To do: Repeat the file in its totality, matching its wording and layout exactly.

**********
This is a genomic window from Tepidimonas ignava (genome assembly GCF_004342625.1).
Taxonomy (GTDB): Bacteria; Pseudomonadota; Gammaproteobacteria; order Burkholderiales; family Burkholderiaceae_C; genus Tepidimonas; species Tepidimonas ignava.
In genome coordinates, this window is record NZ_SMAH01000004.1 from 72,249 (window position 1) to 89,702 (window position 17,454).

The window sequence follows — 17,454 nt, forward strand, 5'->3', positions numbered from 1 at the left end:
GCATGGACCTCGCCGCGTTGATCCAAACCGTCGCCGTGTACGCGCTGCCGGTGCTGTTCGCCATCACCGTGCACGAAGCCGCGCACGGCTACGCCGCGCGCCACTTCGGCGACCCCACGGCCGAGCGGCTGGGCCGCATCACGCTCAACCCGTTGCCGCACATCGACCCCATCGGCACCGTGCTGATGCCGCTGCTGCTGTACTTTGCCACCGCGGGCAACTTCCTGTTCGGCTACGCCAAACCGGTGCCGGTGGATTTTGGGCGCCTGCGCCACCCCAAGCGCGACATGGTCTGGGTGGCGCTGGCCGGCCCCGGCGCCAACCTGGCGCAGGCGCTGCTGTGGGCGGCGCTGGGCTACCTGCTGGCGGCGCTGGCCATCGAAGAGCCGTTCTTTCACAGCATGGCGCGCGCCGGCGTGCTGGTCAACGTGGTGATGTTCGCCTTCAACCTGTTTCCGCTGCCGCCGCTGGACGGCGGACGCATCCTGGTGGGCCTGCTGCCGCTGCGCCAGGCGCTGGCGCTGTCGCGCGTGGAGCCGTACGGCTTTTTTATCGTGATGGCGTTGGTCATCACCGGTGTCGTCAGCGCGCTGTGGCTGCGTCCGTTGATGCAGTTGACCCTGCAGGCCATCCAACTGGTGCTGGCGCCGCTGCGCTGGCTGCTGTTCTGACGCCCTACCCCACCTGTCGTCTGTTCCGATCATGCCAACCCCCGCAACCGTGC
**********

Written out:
This is a genomic window from Tepidimonas ignava (genome assembly GCF_004342625.1).
Taxonomy (GTDB): Bacteria; Pseudomonadota; Gammaproteobacteria; order Burkholderiales; family Burkholderiaceae_C; genus Tepidimonas; species Tepidimonas ignava.
In genome coordinates, this window is record NZ_SMAH01000004.1 from 72,249 (window position 1) to 89,702 (window position 17,454).

The window sequence follows — 17,454 nt, forward strand, 5'->3', positions numbered from 1 at the left end:
GCATGGACCTCGCCGCGTTGATCCAAACCGTCGCCGTGTACGCGCTGCCGGTGCTGTTCGCCATCACCGTGCACGAAGCCGCGCACGGCTACGCCGCGCGCCACTTCGGCGACCCCACGGCCGAGCGGCTGGGCCGCATCACGCTCAACCCGTTGCCGCACATCGACCCCATCGGCACCGTGCTGATGCCGCTGCTGCTGTACTTTGCCACCGCGGGCAACTTCCTGTTCGGCTACGCCAAACCGGTGCCGGTGGATTTTGGGCGCCTGCGCCACCCCAAGCGCGACATGGTCTGGGTGGCGCTGGCCGGCCCCGGCGCCAACCTGGCGCAGGCGCTGCTGTGGGCGGCGCTGGGCTACCTGCTGGCGGCGCTGGCCATCGAAGAGCCGTTCTTTCACAGCATGGCGCGCGCCGGCGTGCTGGTCAACGTGGTGATGTTCGCCTTCAACCTGTTTCCGCTGCCGCCGCTGGACGGCGGACGCATCCTGGTGGGCCTGCTGCCGCTGCGCCAGGCGCTGGCGCTGTCGCGCGTGGAGCCGTACGGCTTTTTTATCGTGATGGCGTTGGTCATCACCGGTGTCGTCAGCGCGCTGTGGCTGCGTCCGTTGATGCAGTTGACCCTGCAGGCCATCCAACTGGTGCTGGCGCCGCTGCGCTGGCTGCTGTTCTGACGCCCTACCCCACCTGTCGTCTGTTCCGATCATGCCAACCCCCGCAACCGTGC